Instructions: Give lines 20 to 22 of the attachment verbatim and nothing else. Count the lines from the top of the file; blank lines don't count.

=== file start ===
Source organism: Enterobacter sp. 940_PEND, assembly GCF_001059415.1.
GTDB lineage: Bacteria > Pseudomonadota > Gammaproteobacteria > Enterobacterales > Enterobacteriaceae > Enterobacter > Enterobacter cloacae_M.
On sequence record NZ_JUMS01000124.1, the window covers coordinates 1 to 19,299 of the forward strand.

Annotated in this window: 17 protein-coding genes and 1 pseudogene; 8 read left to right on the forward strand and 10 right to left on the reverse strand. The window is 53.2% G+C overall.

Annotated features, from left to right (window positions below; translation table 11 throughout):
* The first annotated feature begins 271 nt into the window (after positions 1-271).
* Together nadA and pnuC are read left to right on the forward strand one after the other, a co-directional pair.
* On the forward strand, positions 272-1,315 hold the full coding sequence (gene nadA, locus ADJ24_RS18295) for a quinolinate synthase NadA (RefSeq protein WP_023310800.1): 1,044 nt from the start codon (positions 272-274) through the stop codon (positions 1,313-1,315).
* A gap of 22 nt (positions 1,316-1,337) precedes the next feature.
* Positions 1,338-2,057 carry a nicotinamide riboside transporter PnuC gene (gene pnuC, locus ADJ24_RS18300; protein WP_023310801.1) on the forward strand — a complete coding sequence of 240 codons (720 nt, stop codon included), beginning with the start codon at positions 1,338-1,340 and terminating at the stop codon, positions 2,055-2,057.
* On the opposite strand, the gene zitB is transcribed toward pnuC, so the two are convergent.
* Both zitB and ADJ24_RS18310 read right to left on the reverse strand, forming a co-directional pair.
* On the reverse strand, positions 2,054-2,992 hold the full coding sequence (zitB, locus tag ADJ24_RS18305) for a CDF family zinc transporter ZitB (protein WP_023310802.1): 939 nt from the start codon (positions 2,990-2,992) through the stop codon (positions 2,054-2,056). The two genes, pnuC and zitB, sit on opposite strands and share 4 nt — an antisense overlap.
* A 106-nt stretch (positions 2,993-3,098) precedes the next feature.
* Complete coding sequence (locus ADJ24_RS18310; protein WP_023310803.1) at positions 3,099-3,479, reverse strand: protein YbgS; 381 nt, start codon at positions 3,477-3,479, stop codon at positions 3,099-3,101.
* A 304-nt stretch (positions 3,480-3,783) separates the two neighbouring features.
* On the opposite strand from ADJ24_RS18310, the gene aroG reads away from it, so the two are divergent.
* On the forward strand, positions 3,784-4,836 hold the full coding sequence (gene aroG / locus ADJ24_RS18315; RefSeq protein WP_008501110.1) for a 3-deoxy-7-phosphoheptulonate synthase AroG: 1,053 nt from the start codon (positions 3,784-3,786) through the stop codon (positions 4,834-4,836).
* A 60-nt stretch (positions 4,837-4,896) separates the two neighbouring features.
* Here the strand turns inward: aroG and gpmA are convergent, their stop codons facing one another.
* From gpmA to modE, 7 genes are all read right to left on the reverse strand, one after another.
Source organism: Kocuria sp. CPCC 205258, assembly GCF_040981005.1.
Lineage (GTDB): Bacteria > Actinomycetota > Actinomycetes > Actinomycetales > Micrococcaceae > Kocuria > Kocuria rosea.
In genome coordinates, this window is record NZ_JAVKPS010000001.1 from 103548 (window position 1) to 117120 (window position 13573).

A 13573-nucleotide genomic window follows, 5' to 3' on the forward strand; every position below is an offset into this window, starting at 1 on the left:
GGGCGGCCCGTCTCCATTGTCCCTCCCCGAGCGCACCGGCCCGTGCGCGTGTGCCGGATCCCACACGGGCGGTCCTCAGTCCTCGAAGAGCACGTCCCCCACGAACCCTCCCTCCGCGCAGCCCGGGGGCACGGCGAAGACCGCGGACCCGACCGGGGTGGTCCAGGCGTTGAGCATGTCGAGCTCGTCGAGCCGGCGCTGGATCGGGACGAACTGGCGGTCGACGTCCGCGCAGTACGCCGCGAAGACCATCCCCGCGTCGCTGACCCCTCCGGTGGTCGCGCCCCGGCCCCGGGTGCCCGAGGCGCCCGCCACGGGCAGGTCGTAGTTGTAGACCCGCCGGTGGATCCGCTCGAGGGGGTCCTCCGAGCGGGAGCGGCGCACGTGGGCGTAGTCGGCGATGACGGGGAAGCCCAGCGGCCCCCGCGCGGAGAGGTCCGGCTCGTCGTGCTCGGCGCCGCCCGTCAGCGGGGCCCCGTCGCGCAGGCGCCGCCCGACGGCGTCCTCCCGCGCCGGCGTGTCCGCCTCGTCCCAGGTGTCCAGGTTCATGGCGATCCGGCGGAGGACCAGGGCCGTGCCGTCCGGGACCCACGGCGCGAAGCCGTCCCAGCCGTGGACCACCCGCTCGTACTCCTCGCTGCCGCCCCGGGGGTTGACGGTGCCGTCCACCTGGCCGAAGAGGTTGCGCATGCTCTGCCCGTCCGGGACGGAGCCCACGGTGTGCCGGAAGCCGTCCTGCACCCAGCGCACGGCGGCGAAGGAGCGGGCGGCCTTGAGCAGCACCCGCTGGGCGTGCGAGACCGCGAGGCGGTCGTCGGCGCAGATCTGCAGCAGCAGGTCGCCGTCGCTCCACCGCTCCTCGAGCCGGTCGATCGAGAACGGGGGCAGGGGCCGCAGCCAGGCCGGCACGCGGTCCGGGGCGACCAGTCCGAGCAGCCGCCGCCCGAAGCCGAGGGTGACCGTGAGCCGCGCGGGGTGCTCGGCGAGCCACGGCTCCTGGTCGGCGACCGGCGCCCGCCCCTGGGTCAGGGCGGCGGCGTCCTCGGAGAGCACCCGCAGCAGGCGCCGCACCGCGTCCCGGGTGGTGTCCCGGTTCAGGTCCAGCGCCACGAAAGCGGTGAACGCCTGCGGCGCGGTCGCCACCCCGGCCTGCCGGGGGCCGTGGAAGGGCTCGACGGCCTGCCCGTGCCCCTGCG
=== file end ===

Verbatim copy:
* Here the strand turns inward: aroG and gpmA are convergent, their stop codons facing one another.
* From gpmA to modE, 7 genes are all read right to left on the reverse strand, one after another.
Source organism: Kocuria sp. CPCC 205258, assembly GCF_040981005.1.